“There aren’t many women playing in the Wallabies, or for Carlton, or Essendon. It’s about the physical capability and there are some men who can’t play in the Wallabies. So we need to be fairly clinical, if you like,” he said. “If you want to be in the infantry and you want to be fighting in combat you had better to able to carry a heavy pack long distances.” While army studies suggested some women could do that, “right now they are busy getting ready to go to Beijing for the Olympics”, General Leahy said.
That ‘heavy pack” in my experience could, and often did, weigh about a hundred pounds or 45 kilos so his point is valid. The other reason I never wanted women in Infantry is I know full well that if Private Kevin was in a forward pit with Private Sheilah I wouldn’t be looking to my front or watching my arcs – I would be trying to chat her up. Basic but it’s true. General Leah commanded the Army over an almost unprecedented era of expansion of troops,roles and deployments and he is leaves it in good shape and I for on, wish him well in the future.

In poor taste

THE Defence Department is investigating allegations that television celebrity Tania Zaetta had sex with Australian special forces soldiers during a recent tour of war-ravaged Afghanistan. So what? The lady’s behavior isn’t in question; it is the ethics and poor manners of those who reported the alleged incident, with name, to the Defence Minister and those who then released it to the media. Opposition defence spokesman Nick Minchin, who travelled on a transport aircraft with Zaetta and Anderson during the tour, has demanded an explanation from Mr Fitzgibbon. He says;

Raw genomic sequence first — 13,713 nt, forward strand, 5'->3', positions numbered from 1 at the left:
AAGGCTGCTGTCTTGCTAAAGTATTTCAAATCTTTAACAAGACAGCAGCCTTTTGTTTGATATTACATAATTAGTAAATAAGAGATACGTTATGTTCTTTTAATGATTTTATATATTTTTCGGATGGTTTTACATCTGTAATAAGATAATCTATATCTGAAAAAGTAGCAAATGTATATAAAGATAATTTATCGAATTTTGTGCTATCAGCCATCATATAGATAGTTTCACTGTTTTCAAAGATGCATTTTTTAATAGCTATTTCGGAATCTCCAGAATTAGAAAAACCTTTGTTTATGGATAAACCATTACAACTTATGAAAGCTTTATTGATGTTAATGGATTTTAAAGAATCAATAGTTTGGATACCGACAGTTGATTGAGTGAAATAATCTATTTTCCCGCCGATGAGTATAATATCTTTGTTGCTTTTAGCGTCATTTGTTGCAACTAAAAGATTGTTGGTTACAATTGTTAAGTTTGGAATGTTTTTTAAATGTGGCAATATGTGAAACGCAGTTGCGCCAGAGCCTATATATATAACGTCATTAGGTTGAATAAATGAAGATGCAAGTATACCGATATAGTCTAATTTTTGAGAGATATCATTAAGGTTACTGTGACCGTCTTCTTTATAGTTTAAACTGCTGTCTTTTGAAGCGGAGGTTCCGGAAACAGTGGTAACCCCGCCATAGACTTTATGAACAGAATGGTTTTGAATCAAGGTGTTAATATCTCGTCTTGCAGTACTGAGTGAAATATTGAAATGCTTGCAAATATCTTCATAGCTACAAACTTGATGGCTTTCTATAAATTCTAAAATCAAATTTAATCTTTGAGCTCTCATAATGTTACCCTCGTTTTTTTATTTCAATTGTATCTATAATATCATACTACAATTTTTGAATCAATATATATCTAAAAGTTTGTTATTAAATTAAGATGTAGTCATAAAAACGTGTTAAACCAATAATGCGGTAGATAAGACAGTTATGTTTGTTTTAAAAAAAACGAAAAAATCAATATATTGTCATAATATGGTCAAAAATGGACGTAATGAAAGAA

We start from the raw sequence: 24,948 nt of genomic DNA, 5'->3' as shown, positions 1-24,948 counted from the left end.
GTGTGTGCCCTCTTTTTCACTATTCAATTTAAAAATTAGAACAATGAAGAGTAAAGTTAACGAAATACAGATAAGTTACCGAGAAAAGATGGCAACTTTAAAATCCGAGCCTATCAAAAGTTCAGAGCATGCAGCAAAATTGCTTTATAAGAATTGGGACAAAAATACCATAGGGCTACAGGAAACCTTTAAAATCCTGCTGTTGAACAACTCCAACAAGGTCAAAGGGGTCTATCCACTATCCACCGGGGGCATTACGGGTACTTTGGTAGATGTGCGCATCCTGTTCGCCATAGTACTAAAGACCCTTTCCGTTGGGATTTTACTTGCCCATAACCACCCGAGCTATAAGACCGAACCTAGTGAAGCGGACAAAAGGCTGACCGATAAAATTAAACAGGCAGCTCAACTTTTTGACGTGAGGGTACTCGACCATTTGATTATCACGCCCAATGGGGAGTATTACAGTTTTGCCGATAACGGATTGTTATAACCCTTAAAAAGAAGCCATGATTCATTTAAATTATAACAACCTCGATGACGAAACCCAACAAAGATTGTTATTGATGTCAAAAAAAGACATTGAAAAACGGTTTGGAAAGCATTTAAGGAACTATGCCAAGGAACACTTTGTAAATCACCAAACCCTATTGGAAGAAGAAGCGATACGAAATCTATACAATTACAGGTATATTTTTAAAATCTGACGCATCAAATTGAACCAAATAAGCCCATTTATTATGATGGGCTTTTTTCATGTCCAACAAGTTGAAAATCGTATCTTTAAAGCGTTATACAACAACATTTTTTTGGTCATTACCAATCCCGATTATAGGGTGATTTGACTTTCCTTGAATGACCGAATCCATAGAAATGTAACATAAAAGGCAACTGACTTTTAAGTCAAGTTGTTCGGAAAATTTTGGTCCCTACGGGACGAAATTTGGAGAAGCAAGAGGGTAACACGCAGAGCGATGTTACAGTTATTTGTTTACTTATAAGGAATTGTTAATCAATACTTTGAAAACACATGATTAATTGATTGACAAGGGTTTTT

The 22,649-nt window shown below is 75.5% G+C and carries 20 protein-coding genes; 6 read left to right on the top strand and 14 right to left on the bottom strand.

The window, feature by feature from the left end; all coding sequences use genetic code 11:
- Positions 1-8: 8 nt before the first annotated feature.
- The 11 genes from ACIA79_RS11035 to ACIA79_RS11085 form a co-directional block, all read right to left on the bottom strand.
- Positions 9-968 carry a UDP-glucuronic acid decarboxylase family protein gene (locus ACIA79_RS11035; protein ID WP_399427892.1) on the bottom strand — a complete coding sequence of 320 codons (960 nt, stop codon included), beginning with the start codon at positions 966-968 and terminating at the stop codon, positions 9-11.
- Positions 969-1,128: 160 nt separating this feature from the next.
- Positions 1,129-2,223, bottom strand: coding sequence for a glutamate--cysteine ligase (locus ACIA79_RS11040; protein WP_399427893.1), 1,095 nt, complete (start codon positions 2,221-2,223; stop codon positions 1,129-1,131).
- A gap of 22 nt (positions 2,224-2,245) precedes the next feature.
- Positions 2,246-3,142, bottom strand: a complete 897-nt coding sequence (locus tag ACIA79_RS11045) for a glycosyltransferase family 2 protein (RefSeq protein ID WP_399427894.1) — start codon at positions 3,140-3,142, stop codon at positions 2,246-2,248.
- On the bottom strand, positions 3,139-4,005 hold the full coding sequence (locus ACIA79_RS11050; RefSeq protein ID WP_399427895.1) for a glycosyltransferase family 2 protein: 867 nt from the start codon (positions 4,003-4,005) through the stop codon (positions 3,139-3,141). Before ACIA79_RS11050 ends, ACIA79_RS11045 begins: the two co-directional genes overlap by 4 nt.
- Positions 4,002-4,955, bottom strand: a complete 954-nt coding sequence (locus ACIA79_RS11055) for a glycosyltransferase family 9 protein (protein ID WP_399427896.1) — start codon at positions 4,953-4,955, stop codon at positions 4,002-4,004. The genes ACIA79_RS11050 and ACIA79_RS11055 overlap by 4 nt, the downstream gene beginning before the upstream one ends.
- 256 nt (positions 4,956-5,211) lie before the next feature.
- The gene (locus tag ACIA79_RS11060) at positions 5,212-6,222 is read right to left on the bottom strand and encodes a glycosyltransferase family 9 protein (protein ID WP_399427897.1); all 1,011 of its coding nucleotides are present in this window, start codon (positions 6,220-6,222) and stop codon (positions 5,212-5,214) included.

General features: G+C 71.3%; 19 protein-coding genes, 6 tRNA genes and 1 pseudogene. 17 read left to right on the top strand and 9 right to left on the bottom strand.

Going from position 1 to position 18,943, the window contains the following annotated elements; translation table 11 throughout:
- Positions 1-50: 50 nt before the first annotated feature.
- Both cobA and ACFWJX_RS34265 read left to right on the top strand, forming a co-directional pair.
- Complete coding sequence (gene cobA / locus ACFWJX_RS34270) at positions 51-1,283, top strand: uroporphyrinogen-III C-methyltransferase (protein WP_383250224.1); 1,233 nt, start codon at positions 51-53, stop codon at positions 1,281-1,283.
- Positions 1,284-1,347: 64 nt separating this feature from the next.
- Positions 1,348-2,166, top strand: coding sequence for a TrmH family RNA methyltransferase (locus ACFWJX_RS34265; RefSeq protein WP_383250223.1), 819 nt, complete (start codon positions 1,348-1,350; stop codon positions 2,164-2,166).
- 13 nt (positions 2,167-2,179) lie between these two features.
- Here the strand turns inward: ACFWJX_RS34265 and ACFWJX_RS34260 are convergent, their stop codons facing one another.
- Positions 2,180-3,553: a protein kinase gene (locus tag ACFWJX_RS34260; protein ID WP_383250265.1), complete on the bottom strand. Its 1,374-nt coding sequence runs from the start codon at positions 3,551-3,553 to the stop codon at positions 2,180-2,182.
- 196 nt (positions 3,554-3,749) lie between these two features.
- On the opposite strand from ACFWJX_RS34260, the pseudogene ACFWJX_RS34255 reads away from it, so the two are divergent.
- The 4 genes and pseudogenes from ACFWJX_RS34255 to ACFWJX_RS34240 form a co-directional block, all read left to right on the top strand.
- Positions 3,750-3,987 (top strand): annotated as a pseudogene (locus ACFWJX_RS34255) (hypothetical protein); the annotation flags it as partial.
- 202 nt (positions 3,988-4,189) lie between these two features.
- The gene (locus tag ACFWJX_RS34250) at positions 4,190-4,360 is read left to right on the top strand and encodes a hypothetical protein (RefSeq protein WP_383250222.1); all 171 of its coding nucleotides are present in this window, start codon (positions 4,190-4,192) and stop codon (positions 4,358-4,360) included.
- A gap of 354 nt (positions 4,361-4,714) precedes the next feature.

DEFENCE Minister Joel Fitzgibbon must apologise for the “gross” and “extraordinary” invasion of entertainer Tania Zaetta’s privacy after claims she had sex with Australian troops reached the media.
I agree and wait with baited breath for Fitzgibbon to make amends to the lady in question. I watched the Australian Story on ABC and was moved by these young guys and girls doing their bit for the morale of the troops. Conversely, I noted in the show that there were entertainers who declined to volunteer to join the entertainers for ideological reasons. If there is any naming to be done then maybe we could have the names of these bastards who have insulted our troops rather than naming of someone involved in a rumour. UPDATE: This entire event happened on Fitzgibbon’s shift but when called to task and asked for answers he has this to say in a Defence Media email release;
The Opposition Spokesman for Defence Senator Nick Minchin’s attempts to play politics with what at this stage is an allegation only has dragged the state of the Liberal Party to new lows.
Nick is not ‘playing politics’ with the allegation; he is questioning the release of the details of the allegation to the media. Just answer the questions, Minister. He goes on to make sure we know it’s not his fault;
The Minister has formally asked Defence for a review of the process which determines how ‘Hot Issues Briefs’ are generated and how widely they are distributed. He has also asked what measures are in place to test the necessity of using names in such briefs. Further, the Minister has directed that an inquiry be held into how this particular Brief came to be made public.
I look forward to the answers.